Background and objectives Obesity precedes and is strongly linked to the development of type 2 diabetic nephropathy in most patients, yet little is known about the effects of weight reduction on this disease. This study aimed to establish proof of concept for the hypothesis that weight reduction ameliorates diabetic nephropathy. Design, setting, participants, & measurements Six obese individuals with advanced diabetic nephropathy (estimated GFR <40 ml/min per 1.73 m2, urine albumin excretion >30 mg/d) currently taking a renin-aldosterone axis inhibitor underwent a 12-week very low calorie ketogenic weight reduction diet with encouragement of exercise between March and September 2012. Albuminuria and other parameters of kidney health were the main outcome measures. Results There was a 12% reduction in weight (median 118.5 versus 104.3 kg, P=0.03). The intervention was associated with a 36% reduction in albuminuria that did not reach statistical significance (2124 versus 1366 mg/24 h, P=0.08) and significant reductions in the filtration markers serum creatinine (3.54 versus 3.13 mg/dl, P<0.05) and cystatin C (2.79 versus 2.46 mg/l, P<0.05). Improvements were also noted for the diabetes markers fasting glucose (166 versus 131 mg/dl, P<0.05), fasting insulin (26.9 versus 10.4 μU/ml, P<0.05), and insulin resistance (9.6 versus 4.2, P=0.03). Physical function, general health, and the number of diabetes medications also showed statistically significant signs of improvement. Conclusions After a short-term intensive weight reduction intervention in patients with advanced diabetic nephropathy, improvements were observed in markers of glomerular filtration, diabetes status, and risk factors for kidney disease progression, as well as other general indicators of health and well-being.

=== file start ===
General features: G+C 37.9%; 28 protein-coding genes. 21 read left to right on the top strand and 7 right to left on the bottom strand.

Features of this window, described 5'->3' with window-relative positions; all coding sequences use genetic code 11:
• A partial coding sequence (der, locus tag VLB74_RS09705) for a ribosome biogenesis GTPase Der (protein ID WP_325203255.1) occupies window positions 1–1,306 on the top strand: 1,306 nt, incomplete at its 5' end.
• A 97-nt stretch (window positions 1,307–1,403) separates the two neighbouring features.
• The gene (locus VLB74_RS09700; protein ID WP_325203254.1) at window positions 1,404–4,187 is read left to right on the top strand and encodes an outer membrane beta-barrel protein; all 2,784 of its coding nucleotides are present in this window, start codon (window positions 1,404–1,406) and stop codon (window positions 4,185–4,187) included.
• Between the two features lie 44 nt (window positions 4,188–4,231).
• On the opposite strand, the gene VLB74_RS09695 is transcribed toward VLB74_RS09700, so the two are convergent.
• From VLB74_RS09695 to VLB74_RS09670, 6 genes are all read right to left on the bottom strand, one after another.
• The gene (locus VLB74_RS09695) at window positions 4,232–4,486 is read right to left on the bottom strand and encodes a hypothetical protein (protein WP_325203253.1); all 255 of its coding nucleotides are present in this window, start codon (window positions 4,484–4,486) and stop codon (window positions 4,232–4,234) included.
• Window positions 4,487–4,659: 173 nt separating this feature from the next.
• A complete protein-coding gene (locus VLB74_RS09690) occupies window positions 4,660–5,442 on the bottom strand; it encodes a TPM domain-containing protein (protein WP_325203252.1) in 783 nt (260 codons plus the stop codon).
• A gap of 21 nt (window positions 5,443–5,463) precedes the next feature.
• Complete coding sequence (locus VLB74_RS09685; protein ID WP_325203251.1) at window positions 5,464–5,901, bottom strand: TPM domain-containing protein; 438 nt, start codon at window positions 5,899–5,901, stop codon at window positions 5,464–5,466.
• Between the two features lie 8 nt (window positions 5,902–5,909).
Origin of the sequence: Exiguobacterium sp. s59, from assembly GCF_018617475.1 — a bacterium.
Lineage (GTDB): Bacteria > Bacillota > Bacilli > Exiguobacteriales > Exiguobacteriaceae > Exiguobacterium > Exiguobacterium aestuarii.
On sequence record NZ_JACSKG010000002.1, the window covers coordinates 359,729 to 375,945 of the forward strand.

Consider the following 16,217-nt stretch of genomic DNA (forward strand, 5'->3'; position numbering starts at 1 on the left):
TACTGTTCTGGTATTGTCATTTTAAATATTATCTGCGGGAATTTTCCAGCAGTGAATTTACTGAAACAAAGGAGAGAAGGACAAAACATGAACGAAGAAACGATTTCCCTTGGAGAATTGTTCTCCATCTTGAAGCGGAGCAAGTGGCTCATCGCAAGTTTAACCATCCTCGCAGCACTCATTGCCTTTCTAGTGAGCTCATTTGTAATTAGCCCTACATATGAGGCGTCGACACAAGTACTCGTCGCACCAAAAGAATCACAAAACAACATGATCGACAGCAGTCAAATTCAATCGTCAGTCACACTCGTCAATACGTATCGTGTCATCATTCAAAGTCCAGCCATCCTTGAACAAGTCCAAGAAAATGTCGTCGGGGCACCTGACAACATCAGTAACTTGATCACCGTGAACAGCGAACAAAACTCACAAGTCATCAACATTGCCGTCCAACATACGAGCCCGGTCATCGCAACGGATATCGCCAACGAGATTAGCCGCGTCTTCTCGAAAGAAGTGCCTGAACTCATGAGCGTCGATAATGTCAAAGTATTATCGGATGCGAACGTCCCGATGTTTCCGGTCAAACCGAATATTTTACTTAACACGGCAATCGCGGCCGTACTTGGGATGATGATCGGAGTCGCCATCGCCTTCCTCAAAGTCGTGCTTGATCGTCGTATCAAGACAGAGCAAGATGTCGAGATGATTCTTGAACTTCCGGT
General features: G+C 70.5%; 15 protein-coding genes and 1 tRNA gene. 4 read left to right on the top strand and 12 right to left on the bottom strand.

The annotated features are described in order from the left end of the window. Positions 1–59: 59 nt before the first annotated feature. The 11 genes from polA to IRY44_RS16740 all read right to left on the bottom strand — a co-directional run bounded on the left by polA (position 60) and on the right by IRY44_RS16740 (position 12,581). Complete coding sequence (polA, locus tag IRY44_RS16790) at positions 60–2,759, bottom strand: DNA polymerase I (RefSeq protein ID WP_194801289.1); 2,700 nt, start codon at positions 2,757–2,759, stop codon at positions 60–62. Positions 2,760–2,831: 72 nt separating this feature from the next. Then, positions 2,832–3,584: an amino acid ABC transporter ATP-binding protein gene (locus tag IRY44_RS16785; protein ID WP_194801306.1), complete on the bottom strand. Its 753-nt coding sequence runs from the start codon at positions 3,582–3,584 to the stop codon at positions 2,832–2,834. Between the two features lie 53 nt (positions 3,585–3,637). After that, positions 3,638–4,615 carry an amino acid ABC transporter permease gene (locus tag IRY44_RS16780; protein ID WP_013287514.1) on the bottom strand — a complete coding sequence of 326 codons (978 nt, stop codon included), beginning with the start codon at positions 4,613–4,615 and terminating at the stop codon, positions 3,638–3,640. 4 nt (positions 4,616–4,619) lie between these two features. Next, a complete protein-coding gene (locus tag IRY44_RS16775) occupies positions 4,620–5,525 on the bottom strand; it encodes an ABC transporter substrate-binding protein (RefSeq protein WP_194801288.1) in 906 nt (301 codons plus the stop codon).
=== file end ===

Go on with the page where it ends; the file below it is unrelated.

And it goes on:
|Original language||English (US)|
|Number of pages||7|
|Journal||Clinical Journal of the American Society of Nephrology|
|State||Published - Nov 7 2013|
ASJC Scopus subject areas
- Critical Care and Intensive Care Medicine